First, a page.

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cs326:daily4

### CSci 326: Daily 4

Part 1. Work through the `Control Structures` lesson at Elixirschool.com. Make a transcript file as before. Only try those examples that use the `iex>` prompt.

Part 2.

For the functions developed in this part, use pattern matching on the parameters when you can. Write a script with alpha tests

1. Develop a set of functions to determine if a quadratic equation has 2, 1, or 0 solutions.The equation has 0 solutions if it is degenerate that is, if the first coefficient is 0. The equation has 1 solution if the equation has repeated roots (when the discriminant is 0). The equation has 2 solutions otherwise, but notice that the solutions are complex if the discriminant is negative. Example functions:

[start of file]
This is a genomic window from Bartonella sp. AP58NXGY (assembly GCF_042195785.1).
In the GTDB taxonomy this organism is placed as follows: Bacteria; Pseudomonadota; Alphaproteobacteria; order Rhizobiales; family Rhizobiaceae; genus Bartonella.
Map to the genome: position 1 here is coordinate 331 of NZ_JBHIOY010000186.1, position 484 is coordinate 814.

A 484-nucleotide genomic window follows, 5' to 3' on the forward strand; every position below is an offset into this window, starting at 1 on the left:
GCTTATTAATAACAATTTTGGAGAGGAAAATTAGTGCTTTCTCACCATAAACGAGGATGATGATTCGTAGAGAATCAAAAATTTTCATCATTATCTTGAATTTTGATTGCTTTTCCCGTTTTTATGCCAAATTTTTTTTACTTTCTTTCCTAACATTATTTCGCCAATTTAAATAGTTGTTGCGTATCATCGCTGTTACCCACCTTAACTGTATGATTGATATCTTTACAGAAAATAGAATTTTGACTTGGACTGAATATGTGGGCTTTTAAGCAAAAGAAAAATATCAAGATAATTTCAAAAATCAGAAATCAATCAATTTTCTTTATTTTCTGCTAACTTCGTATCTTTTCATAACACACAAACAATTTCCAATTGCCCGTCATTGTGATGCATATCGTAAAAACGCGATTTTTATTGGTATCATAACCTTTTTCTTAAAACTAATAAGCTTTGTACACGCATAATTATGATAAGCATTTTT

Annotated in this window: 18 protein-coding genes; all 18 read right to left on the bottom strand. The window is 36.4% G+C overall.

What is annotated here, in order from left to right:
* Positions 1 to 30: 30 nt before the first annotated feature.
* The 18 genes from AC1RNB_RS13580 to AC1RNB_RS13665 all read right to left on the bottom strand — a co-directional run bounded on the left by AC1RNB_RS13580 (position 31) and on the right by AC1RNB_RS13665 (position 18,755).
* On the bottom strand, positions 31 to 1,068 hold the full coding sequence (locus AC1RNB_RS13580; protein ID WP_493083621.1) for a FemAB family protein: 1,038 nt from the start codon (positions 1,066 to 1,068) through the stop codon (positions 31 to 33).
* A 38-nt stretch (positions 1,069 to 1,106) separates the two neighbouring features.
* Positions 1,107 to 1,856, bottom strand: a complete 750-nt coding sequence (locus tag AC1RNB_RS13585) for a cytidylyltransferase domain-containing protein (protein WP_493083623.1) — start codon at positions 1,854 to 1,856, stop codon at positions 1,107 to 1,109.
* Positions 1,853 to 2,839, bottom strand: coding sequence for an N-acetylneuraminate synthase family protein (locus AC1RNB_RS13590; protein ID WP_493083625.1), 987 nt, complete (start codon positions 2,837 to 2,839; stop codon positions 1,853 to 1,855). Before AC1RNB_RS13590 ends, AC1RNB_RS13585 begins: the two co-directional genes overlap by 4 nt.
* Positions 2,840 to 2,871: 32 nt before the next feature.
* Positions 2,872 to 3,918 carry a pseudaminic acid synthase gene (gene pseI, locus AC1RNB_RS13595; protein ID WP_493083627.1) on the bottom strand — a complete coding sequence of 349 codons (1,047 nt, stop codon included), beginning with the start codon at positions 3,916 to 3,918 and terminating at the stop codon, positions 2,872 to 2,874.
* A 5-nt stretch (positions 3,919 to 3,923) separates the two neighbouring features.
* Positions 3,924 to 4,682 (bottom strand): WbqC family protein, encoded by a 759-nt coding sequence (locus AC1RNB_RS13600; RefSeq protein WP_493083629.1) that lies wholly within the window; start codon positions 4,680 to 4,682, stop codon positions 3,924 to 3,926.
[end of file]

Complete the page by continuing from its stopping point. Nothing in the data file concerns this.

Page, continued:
• `degenerate` - takes a number, the first coefficient
• `quad_solutions` - takes a tuple containing three numbers, the coefficients
• `discriminant` - this you already have
2. You can combine the built-in data structures as in, for example, a list of maps:
`[%{:artist => "howling wolf"}, %{:artist => "three dog night"}]`

Write a function that takes a list such as the above and a map and returns a new list with the new `playlist_entry` added to the end.

3. In your script file, create a list containing at least 5 songs in a playlist. Each song is a map (call it `playlist_entry`, for example) with keys `:artist`, `:title`, and `:duration`. Have at least 2 songs by the same artist. Test your function with this as the starting point.

We'll be building more interesting examples with this notion of a playlist in future assignments.

• Hint: You can put any expression that can be converted to a string inside the #{…} used inside the string we send to IO.puts (or any string anywhere). This is called string interpolation. Example:
```lst = ["one", 2 , "three"]

IO.puts "Here's the first entry: #{hd lst}"```